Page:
Dutch market leader Albert Heijn is to start a trial with SuperBuddy’s Rappie in Rotterdam, De Telegraaf reports. Currently, four grocery stores are testing the service, where personal shoppers pick goods in stores and then deliver them to customers by bike.
SuperBuddy is also available in Zwolle and Utrecht. In Rotterdam, however, it now has an exclusive co-operation with Albert Heijn with its service being integrated into the retailer's platform. Minimum order is EUR10, delivery costs are EUR5.
According to Distrifood, SuperBuddy now also hopes to grow into other markets via the co-operation. Due to the merger of Ahold and Delhaize, Belgium ranks very high on the list of potential expansion targets.
Albert Heijn is the latest retailer to follow the international trend of speeding up grocery deliveries using bicycle couries. This is particularly suitable for cities with large catchment areas of individual stores – and where else could it be more appropriate to follow such an approach than in bicycle country #1: The Netherlands. At two of its stores in Amsterdam, the supermarket and superstore operator already provides home delivery of goods by bike in a radius of 15 minutes. In Amsterdam, Albert Heijn is partnering with bike courier company Tring Tring.
The move to use bicycle delivery is perfectly in line with the retailer’s attempt to remain the Dutch forerunner when it comes to convenience and digital innovation. In the last couple of months, Albert Heijn has announced the launch of an intelligent shopping list, compiling suggestions and predictions based on previous purchases, a Facebook chatbot providing recipe tips and checkoutless stores.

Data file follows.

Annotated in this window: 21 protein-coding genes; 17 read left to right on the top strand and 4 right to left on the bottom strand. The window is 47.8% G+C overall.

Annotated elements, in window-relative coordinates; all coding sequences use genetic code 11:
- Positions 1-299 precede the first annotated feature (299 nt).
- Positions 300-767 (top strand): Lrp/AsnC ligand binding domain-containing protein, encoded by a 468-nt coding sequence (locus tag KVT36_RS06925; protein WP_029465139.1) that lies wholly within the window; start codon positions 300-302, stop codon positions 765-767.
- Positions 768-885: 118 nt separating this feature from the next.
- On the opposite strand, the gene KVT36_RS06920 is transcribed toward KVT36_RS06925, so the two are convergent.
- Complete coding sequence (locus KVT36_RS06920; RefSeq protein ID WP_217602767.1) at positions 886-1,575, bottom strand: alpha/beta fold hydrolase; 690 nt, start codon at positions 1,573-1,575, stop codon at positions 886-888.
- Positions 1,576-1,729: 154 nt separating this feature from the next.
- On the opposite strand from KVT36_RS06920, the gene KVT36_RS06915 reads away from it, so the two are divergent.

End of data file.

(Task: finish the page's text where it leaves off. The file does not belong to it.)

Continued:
The fact that Albert Heijn seems to get plenty of its inspiration from online giant Amazon is obvious. The app Ahold Delhaize is using for its same day delivery in Amsterdam is actually even called ‘Appie Now’. Whereas in other countries Amazon’s richness of ideas is setting a new standard for competitors and accelerating developments, the situation in the Netherlands is different. The e-commerce behemoth does not have a presence in the country, apart from an online e-book store. This means Albert Heijn is in the sophisticated situation of not being the trend follower but setter, playing offense not defence in its home market. And while doing so it could also use concepts and innovations already tested by Amazon in other countries.